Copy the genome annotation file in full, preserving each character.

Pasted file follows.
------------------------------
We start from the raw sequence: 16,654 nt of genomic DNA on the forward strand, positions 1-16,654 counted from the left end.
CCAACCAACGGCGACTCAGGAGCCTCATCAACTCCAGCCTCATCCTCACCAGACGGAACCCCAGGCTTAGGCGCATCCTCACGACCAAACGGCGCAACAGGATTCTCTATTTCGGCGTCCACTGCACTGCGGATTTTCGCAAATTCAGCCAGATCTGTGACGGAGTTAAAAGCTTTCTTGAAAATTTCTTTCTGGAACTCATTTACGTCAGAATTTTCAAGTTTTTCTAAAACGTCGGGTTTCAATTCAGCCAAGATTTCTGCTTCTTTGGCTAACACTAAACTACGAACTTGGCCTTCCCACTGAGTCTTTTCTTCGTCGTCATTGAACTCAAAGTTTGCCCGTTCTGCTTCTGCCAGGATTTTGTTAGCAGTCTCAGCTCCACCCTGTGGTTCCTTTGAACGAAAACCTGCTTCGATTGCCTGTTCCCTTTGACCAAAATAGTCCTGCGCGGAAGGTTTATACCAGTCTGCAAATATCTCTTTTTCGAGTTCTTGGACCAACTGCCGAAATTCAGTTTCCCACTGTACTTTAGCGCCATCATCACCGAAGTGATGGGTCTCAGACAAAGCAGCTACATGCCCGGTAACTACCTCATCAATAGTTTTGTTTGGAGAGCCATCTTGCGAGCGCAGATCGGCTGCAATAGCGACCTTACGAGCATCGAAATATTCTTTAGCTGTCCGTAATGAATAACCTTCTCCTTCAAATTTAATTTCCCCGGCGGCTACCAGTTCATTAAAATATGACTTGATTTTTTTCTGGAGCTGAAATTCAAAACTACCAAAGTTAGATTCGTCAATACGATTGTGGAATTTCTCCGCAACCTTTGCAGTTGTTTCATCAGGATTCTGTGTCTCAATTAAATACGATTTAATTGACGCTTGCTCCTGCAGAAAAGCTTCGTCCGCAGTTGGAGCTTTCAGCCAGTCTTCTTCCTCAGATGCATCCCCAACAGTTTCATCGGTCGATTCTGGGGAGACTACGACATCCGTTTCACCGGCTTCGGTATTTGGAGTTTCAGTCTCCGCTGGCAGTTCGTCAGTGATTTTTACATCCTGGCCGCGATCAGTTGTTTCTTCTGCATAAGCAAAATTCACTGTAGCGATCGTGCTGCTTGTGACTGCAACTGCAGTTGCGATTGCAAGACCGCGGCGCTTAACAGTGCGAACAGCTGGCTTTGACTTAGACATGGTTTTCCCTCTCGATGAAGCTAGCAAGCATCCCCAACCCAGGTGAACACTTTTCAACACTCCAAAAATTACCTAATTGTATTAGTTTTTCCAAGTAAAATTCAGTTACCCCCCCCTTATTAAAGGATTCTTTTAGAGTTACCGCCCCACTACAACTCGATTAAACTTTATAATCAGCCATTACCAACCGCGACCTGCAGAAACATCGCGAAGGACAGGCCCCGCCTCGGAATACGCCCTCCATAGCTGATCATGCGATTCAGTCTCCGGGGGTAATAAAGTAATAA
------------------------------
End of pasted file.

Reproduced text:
We start from the raw sequence: 16,654 nt of genomic DNA on the forward strand, positions 1-16,654 counted from the left end.
CCAACCAACGGCGACTCAGGAGCCTCATCAACTCCAGCCTCATCCTCACCAGACGGAACCCCAGGCTTAGGCGCATCCTCACGACCAAACGGCGCAACAGGATTCTCTATTTCGGCGTCCACTGCACTGCGGATTTTCGCAAATTCAGCCAGATCTGTGACGGAGTTAAAAGCTTTCTTGAAAATTTCTTTCTGGAACTCATTTACGTCAGAATTTTCAAGTTTTTCTAAAACGTCGGGTTTCAATTCAGCCAAGATTTCTGCTTCTTTGGCTAACACTAAACTACGAACTTGGCCTTCCCACTGAGTCTTTTCTTCGTCGTCATTGAACTCAAAGTTTGCCCGTTCTGCTTCTGCCAGGATTTTGTTAGCAGTCTCAGCTCCACCCTGTGGTTCCTTTGAACGAAAACCTGCTTCGATTGCCTGTTCCCTTTGACCAAAATAGTCCTGCGCGGAAGGTTTATACCAGTCTGCAAATATCTCTTTTTCGAGTTCTTGGACCAACTGCCGAAATTCAGTTTCCCACTGTACTTTAGCGCCATCATCACCGAAGTGATGGGTCTCAGACAAAGCAGCTACATGCCCGGTAACTACCTCATCAATAGTTTTGTTTGGAGAGCCATCTTGCGAGCGCAGATCGGCTGCAATAGCGACCTTACGAGCATCGAAATATTCTTTAGCTGTCCGTAATGAATAACCTTCTCCTTCAAATTTAATTTCCCCGGCGGCTACCAGTTCATTAAAATATGACTTGATTTTTTTCTGGAGCTGAAATTCAAAACTACCAAAGTTAGATTCGTCAATACGATTGTGGAATTTCTCCGCAACCTTTGCAGTTGTTTCATCAGGATTCTGTGTCTCAATTAAATACGATTTAATTGACGCTTGCTCCTGCAGAAAAGCTTCGTCCGCAGTTGGAGCTTTCAGCCAGTCTTCTTCCTCAGATGCATCCCCAACAGTTTCATCGGTCGATTCTGGGGAGACTACGACATCCGTTTCACCGGCTTCGGTATTTGGAGTTTCAGTCTCCGCTGGCAGTTCGTCAGTGATTTTTACATCCTGGCCGCGATCAGTTGTTTCTTCTGCATAAGCAAAATTCACTGTAGCGATCGTGCTGCTTGTGACTGCAACTGCAGTTGCGATTGCAAGACCGCGGCGCTTAACAGTGCGAACAGCTGGCTTTGACTTAGACATGGTTTTCCCTCTCGATGAAGCTAGCAAGCATCCCCAACCCAGGTGAACACTTTTCAACACTCCAAAAATTACCTAATTGTATTAGTTTTTCCAAGTAAAATTCAGTTACCCCCCCCTTATTAAAGGATTCTTTTAGAGTTACCGCCCCACTACAACTCGATTAAACTTTATAATCAGCCATTACCAACCGCGACCTGCAGAAACATCGCGAAGGACAGGCCCCGCCTCGGAATACGCCCTCCATAGCTGATCATGCGATTCAGTCTCCGGGGGTAATAAAGTAATAA